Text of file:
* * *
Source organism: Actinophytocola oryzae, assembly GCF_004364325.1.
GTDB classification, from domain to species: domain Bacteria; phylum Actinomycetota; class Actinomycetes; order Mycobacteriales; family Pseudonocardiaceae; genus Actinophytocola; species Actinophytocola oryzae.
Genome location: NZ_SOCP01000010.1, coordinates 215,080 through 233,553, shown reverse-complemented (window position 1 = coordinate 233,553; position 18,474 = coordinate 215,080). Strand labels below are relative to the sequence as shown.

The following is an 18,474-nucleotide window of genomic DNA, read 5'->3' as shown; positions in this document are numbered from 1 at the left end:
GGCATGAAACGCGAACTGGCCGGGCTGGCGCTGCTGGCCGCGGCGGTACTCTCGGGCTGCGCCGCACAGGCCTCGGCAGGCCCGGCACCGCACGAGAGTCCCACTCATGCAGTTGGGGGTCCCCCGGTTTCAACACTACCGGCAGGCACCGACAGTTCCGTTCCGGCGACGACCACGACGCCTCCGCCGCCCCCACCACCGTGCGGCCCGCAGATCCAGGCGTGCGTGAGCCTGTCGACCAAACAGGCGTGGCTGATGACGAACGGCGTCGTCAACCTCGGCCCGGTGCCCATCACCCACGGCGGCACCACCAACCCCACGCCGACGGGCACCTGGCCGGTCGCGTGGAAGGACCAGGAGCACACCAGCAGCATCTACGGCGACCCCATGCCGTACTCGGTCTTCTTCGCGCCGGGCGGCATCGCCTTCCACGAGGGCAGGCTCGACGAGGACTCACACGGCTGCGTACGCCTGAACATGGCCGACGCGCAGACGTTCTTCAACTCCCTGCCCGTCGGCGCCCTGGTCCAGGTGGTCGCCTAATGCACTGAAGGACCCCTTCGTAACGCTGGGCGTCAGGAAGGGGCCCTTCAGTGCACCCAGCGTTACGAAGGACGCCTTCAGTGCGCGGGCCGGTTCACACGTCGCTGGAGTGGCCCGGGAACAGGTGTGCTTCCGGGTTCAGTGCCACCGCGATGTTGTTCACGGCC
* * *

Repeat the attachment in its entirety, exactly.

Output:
Source organism: Actinophytocola oryzae, assembly GCF_004364325.1.
GTDB classification, from domain to species: domain Bacteria; phylum Actinomycetota; class Actinomycetes; order Mycobacteriales; family Pseudonocardiaceae; genus Actinophytocola; species Actinophytocola oryzae.
Genome location: NZ_SOCP01000010.1, coordinates 215,080 through 233,553, shown reverse-complemented (window position 1 = coordinate 233,553; position 18,474 = coordinate 215,080). Strand labels below are relative to the sequence as shown.

The following is an 18,474-nucleotide window of genomic DNA, read 5'->3' as shown; positions in this document are numbered from 1 at the left end:
GGCATGAAACGCGAACTGGCCGGGCTGGCGCTGCTGGCCGCGGCGGTACTCTCGGGCTGCGCCGCACAGGCCTCGGCAGGCCCGGCACCGCACGAGAGTCCCACTCATGCAGTTGGGGGTCCCCCGGTTTCAACACTACCGGCAGGCACCGACAGTTCCGTTCCGGCGACGACCACGACGCCTCCGCCGCCCCCACCACCGTGCGGCCCGCAGATCCAGGCGTGCGTGAGCCTGTCGACCAAACAGGCGTGGCTGATGACGAACGGCGTCGTCAACCTCGGCCCGGTGCCCATCACCCACGGCGGCACCACCAACCCCACGCCGACGGGCACCTGGCCGGTCGCGTGGAAGGACCAGGAGCACACCAGCAGCATCTACGGCGACCCCATGCCGTACTCGGTCTTCTTCGCGCCGGGCGGCATCGCCTTCCACGAGGGCAGGCTCGACGAGGACTCACACGGCTGCGTACGCCTGAACATGGCCGACGCGCAGACGTTCTTCAACTCCCTGCCCGTCGGCGCCCTGGTCCAGGTGGTCGCCTAATGCACTGAAGGACCCCTTCGTAACGCTGGGCGTCAGGAAGGGGCCCTTCAGTGCACCCAGCGTTACGAAGGACGCCTTCAGTGCGCGGGCCGGTTCACACGTCGCTGGAGTGGCCCGGGAACAGGTGTGCTTCCGGGTTCAGTGCCACCGCGATGTTGTTCACGGCC